Days after Islamists in Pakistan desecrated the ancient Buddhist rock carvings in the Chilas area of Pakistan-occupied-Kashmir (PoK)’s Gilgit-Baltistan by painting Pakistani flag and slogans, India has lodged a strong protest with Pakistan over the destruction of Indian-Buddhist heritage in the Gilgit-Baltistan region.
Anurag Srivastava, spokesperson, the Ministry of External Affairs, said India condemns the defacement and destruction of Indian Buddhist heritage in the Gilgit-Baltistan area of the Indian territory, which is under the illegal and forcible occupation of Pakistan.
“It is a matter of grave concern that Buddhist symbols are being destroyed and the religious and cultural rights and freedoms are being trampled with impunity in the Indian territories under illegal occupation of Pakistan,” MEA spokesperson Anurag Srivastava said in a statement.
It is a matter of grave concern that Buddhist symbols are being destroyed and the religious and cultural rights and freedoms are being trampled with impunity in the Indian territories under illegal occupation of Pakistan: Anurag Srivastava, Ministry of External Affairs— ANI (@ANI) June 3, 2020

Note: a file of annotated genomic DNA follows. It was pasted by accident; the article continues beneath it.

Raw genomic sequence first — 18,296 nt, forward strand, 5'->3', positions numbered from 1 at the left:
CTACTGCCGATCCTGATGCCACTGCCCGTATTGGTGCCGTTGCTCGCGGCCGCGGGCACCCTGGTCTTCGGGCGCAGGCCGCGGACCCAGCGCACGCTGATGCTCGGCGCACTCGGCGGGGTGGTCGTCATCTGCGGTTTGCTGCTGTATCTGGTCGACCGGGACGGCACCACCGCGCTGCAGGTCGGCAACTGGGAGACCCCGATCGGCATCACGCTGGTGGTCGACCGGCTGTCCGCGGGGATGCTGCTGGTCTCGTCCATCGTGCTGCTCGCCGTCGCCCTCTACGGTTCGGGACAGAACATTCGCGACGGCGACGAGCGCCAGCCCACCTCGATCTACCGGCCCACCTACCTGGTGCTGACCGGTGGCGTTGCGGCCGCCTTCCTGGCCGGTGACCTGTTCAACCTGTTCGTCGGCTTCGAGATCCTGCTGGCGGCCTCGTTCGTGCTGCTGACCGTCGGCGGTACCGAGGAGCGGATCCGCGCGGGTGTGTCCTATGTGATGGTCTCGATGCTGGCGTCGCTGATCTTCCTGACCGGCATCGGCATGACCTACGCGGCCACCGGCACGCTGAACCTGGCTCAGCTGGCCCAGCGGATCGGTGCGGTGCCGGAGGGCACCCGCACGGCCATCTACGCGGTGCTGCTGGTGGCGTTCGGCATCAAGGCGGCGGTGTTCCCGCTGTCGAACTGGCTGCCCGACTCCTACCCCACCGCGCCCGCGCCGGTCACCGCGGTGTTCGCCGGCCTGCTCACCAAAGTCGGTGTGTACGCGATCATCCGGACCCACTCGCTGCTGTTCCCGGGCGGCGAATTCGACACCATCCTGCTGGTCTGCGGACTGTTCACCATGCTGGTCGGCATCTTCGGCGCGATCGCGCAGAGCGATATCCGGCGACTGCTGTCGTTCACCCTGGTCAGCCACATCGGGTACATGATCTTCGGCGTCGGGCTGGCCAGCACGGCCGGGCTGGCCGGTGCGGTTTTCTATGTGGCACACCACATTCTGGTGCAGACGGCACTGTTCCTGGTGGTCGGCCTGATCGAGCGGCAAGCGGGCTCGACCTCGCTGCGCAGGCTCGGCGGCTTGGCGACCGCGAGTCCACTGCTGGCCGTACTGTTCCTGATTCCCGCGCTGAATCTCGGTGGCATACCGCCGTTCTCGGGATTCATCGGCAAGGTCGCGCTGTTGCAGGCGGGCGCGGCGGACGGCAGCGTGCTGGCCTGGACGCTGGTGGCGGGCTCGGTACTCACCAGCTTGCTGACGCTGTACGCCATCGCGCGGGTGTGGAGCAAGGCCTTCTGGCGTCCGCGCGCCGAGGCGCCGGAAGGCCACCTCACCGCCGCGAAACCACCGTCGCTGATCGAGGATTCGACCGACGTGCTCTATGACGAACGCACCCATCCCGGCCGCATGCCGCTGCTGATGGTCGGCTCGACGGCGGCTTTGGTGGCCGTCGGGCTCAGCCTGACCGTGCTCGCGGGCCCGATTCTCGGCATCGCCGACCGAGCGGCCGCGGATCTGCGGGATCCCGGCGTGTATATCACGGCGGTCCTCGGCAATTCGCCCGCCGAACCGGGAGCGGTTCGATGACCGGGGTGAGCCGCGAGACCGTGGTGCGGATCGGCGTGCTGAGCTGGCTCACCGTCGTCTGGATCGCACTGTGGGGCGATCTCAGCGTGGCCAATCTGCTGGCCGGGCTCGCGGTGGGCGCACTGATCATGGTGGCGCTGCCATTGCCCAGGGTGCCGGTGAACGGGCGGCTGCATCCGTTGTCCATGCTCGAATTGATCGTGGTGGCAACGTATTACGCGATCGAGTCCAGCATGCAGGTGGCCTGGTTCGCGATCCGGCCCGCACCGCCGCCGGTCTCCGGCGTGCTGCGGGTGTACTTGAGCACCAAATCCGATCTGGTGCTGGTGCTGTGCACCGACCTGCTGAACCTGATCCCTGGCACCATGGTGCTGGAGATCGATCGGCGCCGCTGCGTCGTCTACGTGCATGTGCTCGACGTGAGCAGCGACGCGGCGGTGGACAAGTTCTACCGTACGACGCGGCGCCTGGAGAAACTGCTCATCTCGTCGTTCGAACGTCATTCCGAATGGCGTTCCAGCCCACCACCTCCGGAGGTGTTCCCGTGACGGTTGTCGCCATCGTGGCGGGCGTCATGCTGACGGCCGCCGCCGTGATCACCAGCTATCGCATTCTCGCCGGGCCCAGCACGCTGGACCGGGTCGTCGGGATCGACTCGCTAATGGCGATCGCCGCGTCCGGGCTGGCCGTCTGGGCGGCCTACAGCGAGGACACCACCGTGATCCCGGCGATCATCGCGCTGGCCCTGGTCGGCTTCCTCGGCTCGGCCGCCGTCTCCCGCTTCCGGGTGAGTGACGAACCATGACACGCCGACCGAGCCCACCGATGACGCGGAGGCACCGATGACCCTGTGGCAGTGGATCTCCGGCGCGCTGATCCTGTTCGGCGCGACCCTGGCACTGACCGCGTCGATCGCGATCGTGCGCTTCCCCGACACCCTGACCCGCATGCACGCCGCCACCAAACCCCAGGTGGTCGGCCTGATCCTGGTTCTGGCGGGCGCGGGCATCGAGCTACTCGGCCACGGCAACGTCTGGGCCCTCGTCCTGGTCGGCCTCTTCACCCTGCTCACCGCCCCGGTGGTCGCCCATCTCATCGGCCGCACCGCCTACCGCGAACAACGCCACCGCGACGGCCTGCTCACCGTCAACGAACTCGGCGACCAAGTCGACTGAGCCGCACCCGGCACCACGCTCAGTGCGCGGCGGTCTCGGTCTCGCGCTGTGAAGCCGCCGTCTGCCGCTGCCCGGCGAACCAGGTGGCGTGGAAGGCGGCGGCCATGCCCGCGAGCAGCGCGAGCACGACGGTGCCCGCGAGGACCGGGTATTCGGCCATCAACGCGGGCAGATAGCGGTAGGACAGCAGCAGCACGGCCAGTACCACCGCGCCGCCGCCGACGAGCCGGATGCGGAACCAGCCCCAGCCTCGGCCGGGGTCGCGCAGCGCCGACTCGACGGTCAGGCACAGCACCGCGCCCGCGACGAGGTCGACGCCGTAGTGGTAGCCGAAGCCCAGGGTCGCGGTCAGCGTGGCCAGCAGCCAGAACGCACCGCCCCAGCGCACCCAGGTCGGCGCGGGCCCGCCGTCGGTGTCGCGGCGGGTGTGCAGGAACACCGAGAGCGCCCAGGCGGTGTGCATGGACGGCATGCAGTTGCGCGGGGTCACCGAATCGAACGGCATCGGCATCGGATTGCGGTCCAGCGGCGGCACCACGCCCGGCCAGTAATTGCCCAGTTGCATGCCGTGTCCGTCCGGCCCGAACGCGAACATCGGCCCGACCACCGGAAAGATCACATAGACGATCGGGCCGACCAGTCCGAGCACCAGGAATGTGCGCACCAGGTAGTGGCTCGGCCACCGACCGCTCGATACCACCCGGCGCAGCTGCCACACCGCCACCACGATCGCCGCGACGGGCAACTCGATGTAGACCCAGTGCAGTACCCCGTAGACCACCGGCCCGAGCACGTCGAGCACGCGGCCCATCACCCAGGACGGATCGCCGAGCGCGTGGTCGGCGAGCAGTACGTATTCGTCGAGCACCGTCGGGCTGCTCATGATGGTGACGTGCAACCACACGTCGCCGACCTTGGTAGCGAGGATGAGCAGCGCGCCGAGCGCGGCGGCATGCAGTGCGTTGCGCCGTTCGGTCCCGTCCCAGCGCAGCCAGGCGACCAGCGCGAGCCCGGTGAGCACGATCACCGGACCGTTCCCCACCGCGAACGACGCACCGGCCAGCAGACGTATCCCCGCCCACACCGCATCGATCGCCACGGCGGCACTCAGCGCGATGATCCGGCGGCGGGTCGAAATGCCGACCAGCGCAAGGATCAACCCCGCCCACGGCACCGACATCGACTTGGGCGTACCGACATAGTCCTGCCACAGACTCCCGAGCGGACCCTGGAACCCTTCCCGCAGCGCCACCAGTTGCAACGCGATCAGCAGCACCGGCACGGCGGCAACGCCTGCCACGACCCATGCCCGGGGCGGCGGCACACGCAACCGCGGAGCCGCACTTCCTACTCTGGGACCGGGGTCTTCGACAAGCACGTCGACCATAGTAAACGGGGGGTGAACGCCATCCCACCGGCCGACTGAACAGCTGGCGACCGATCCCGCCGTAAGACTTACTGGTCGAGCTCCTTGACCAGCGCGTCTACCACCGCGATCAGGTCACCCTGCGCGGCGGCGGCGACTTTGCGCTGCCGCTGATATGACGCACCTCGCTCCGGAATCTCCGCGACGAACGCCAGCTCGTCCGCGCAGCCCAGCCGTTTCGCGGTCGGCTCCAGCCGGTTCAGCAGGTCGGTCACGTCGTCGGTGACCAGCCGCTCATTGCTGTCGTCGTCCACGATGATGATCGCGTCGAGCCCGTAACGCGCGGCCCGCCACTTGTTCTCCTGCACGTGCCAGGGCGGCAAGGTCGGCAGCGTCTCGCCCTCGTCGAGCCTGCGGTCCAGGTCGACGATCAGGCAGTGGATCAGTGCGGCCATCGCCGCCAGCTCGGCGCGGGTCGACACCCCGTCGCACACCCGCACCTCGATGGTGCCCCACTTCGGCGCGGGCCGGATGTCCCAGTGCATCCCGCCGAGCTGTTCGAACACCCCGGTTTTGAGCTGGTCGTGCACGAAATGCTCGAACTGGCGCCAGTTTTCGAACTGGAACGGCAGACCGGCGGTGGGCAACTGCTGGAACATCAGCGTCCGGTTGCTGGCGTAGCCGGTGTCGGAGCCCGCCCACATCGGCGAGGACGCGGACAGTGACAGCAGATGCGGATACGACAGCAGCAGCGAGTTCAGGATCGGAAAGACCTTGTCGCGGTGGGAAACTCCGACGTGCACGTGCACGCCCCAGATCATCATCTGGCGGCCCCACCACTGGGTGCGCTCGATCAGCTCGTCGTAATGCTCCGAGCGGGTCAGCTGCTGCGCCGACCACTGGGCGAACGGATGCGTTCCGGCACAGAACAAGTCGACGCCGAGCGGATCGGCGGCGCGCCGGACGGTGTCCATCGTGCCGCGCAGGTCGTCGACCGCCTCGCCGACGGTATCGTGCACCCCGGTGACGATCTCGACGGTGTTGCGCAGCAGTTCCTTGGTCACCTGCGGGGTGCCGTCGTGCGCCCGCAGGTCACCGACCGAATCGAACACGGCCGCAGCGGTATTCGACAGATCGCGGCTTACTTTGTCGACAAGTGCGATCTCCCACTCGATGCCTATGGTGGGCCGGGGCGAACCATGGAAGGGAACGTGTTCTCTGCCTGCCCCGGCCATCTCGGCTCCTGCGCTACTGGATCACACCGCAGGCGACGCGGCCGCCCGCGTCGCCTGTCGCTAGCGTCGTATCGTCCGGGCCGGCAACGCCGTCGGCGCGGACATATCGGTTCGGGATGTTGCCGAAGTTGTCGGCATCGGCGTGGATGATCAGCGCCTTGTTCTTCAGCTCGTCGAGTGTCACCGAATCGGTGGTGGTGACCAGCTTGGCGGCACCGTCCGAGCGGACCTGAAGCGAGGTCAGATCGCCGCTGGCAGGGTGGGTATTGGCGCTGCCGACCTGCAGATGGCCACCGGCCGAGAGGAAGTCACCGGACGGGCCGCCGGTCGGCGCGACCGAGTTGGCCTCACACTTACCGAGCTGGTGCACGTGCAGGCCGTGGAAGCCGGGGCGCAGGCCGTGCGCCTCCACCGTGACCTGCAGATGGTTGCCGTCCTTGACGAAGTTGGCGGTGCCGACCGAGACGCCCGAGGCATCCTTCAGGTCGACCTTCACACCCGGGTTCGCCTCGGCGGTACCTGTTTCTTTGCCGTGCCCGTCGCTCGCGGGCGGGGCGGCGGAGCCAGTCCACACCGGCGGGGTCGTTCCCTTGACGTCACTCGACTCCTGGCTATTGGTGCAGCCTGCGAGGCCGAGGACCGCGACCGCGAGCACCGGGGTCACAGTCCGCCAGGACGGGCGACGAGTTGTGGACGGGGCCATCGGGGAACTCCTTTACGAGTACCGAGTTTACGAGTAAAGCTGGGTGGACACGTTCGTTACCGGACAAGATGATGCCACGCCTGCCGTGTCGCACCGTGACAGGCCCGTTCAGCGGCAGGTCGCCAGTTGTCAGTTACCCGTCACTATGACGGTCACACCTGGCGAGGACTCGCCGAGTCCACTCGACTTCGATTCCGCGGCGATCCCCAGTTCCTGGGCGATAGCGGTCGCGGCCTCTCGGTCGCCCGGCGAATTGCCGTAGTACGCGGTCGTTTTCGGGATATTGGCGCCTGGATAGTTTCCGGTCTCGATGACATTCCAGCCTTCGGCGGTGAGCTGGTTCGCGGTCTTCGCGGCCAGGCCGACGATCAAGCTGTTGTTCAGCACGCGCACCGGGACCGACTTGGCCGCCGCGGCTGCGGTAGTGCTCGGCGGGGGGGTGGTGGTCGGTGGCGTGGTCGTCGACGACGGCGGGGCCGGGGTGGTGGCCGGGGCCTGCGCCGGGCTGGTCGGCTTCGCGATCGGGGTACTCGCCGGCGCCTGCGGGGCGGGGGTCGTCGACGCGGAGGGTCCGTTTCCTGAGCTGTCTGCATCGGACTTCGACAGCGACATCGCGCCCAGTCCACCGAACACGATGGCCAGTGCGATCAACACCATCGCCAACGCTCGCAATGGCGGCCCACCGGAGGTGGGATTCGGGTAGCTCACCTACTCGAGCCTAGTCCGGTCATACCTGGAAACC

The Indian government has also sought access to the experts to the area in order to restore and preserve this invaluable archaeological heritage. The MEA added, “Egregious activities of this nature which display contempt for the ancient civilizational & cultural heritage are highly condemnable.”
The Ministry of External Affairs also called upon Pakistan to “vacate all illegally occupied territories and end the gross violation of political, economic and cultural rights of people living there”.
Buddhist rock carvings vandalised by Islamists in Gilgit-Baltistan
In a deplorable incident, the ancient Buddhist rock carvings in the Chilas area of Pakistan-occupied-Kashmir (PoK)’s Gilgit-Baltistan was desecrated by Islamists, who painted Pakistani flag and slogans on the rock-cut art.
The incident came to light when the locals of Gilgit-Baltistan posted images on social media platforms. The Islamists had vandalised the rock carvings by writing Islamic slogans on the rock-art that belonged to 800 AD.
According to UNESCO, these carvings, including a 9-ft tall figure of the Buddha, are the last surviving references to three Buddist councils. The other sites – Hunza and Haldekush also have some more of these Buddhist carvings.